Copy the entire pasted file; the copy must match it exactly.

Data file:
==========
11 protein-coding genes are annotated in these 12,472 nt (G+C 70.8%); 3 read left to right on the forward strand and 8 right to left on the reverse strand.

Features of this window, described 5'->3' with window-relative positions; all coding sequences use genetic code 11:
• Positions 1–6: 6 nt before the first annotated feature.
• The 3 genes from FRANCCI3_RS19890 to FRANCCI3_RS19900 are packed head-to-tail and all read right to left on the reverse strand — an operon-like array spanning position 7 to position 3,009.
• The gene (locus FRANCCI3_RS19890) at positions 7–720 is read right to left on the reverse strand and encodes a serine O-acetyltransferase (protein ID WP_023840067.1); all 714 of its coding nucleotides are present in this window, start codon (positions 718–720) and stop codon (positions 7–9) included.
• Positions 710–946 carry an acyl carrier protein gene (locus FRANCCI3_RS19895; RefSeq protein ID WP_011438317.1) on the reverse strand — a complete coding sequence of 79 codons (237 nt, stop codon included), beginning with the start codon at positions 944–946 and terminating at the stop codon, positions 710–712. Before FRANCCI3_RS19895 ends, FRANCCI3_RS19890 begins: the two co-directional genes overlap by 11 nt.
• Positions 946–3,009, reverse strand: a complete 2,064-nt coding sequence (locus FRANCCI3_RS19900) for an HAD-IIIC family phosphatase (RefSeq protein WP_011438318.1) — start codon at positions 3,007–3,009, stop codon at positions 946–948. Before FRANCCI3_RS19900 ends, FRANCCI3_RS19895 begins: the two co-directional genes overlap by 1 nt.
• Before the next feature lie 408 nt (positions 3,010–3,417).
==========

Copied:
11 protein-coding genes are annotated in these 12,472 nt (G+C 70.8%); 3 read left to right on the forward strand and 8 right to left on the reverse strand.

Features of this window, described 5'->3' with window-relative positions; all coding sequences use genetic code 11:
• Positions 1–6: 6 nt before the first annotated feature.
• The 3 genes from FRANCCI3_RS19890 to FRANCCI3_RS19900 are packed head-to-tail and all read right to left on the reverse strand — an operon-like array spanning position 7 to position 3,009.
• The gene (locus FRANCCI3_RS19890) at positions 7–720 is read right to left on the reverse strand and encodes a serine O-acetyltransferase (protein ID WP_023840067.1); all 714 of its coding nucleotides are present in this window, start codon (positions 718–720) and stop codon (positions 7–9) included.
• Positions 710–946 carry an acyl carrier protein gene (locus FRANCCI3_RS19895; RefSeq protein ID WP_011438317.1) on the reverse strand — a complete coding sequence of 79 codons (237 nt, stop codon included), beginning with the start codon at positions 944–946 and terminating at the stop codon, positions 710–712. Before FRANCCI3_RS19895 ends, FRANCCI3_RS19890 begins: the two co-directional genes overlap by 11 nt.
• Positions 946–3,009, reverse strand: a complete 2,064-nt coding sequence (locus FRANCCI3_RS19900) for an HAD-IIIC family phosphatase (RefSeq protein WP_011438318.1) — start codon at positions 3,007–3,009, stop codon at positions 946–948. Before FRANCCI3_RS19900 ends, FRANCCI3_RS19895 begins: the two co-directional genes overlap by 1 nt.
• Before the next feature lie 408 nt (positions 3,010–3,417).